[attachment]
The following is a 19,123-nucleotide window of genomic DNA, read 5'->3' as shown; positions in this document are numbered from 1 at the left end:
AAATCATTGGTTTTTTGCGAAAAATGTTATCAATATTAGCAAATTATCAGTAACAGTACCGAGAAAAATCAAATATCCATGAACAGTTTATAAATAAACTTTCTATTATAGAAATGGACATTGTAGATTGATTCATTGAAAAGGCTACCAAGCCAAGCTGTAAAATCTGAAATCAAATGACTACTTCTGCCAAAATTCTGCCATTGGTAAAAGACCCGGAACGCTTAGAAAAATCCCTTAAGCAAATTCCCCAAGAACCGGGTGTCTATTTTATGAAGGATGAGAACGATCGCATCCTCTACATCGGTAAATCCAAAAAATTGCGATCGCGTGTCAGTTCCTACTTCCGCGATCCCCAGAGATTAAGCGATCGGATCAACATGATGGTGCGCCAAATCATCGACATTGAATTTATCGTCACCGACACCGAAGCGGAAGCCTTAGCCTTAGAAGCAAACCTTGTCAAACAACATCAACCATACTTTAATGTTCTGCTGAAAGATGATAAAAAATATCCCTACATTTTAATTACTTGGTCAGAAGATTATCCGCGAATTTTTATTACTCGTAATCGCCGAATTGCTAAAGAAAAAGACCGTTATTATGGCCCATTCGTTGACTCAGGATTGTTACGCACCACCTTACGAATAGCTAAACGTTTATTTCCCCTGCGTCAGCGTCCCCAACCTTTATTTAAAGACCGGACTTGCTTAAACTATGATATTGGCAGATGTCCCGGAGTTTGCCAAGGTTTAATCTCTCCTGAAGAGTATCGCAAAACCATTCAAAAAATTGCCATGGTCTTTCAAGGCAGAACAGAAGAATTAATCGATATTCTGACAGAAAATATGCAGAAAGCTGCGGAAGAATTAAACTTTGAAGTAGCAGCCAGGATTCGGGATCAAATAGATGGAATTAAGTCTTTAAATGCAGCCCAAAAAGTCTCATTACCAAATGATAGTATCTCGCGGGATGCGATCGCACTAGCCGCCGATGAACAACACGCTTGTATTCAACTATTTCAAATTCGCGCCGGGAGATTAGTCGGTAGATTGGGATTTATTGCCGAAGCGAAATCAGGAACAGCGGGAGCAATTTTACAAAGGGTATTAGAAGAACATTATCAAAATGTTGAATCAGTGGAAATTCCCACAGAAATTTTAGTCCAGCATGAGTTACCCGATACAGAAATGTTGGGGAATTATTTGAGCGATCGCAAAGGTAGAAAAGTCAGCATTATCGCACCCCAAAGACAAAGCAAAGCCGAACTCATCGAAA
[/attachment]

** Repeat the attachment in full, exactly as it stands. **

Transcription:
The following is a 19,123-nucleotide window of genomic DNA, read 5'->3' as shown; positions in this document are numbered from 1 at the left end:
AAATCATTGGTTTTTTGCGAAAAATGTTATCAATATTAGCAAATTATCAGTAACAGTACCGAGAAAAATCAAATATCCATGAACAGTTTATAAATAAACTTTCTATTATAGAAATGGACATTGTAGATTGATTCATTGAAAAGGCTACCAAGCCAAGCTGTAAAATCTGAAATCAAATGACTACTTCTGCCAAAATTCTGCCATTGGTAAAAGACCCGGAACGCTTAGAAAAATCCCTTAAGCAAATTCCCCAAGAACCGGGTGTCTATTTTATGAAGGATGAGAACGATCGCATCCTCTACATCGGTAAATCCAAAAAATTGCGATCGCGTGTCAGTTCCTACTTCCGCGATCCCCAGAGATTAAGCGATCGGATCAACATGATGGTGCGCCAAATCATCGACATTGAATTTATCGTCACCGACACCGAAGCGGAAGCCTTAGCCTTAGAAGCAAACCTTGTCAAACAACATCAACCATACTTTAATGTTCTGCTGAAAGATGATAAAAAATATCCCTACATTTTAATTACTTGGTCAGAAGATTATCCGCGAATTTTTATTACTCGTAATCGCCGAATTGCTAAAGAAAAAGACCGTTATTATGGCCCATTCGTTGACTCAGGATTGTTACGCACCACCTTACGAATAGCTAAACGTTTATTTCCCCTGCGTCAGCGTCCCCAACCTTTATTTAAAGACCGGACTTGCTTAAACTATGATATTGGCAGATGTCCCGGAGTTTGCCAAGGTTTAATCTCTCCTGAAGAGTATCGCAAAACCATTCAAAAAATTGCCATGGTCTTTCAAGGCAGAACAGAAGAATTAATCGATATTCTGACAGAAAATATGCAGAAAGCTGCGGAAGAATTAAACTTTGAAGTAGCAGCCAGGATTCGGGATCAAATAGATGGAATTAAGTCTTTAAATGCAGCCCAAAAAGTCTCATTACCAAATGATAGTATCTCGCGGGATGCGATCGCACTAGCCGCCGATGAACAACACGCTTGTATTCAACTATTTCAAATTCGCGCCGGGAGATTAGTCGGTAGATTGGGATTTATTGCCGAAGCGAAATCAGGAACAGCGGGAGCAATTTTACAAAGGGTATTAGAAGAACATTATCAAAATGTTGAATCAGTGGAAATTCCCACAGAAATTTTAGTCCAGCATGAGTTACCCGATACAGAAATGTTGGGGAATTATTTGAGCGATCGCAAAGGTAGAAAAGTCAGCATTATCGCACCCCAAAGACAAAGCAAAGCCGAACTCATCGAAA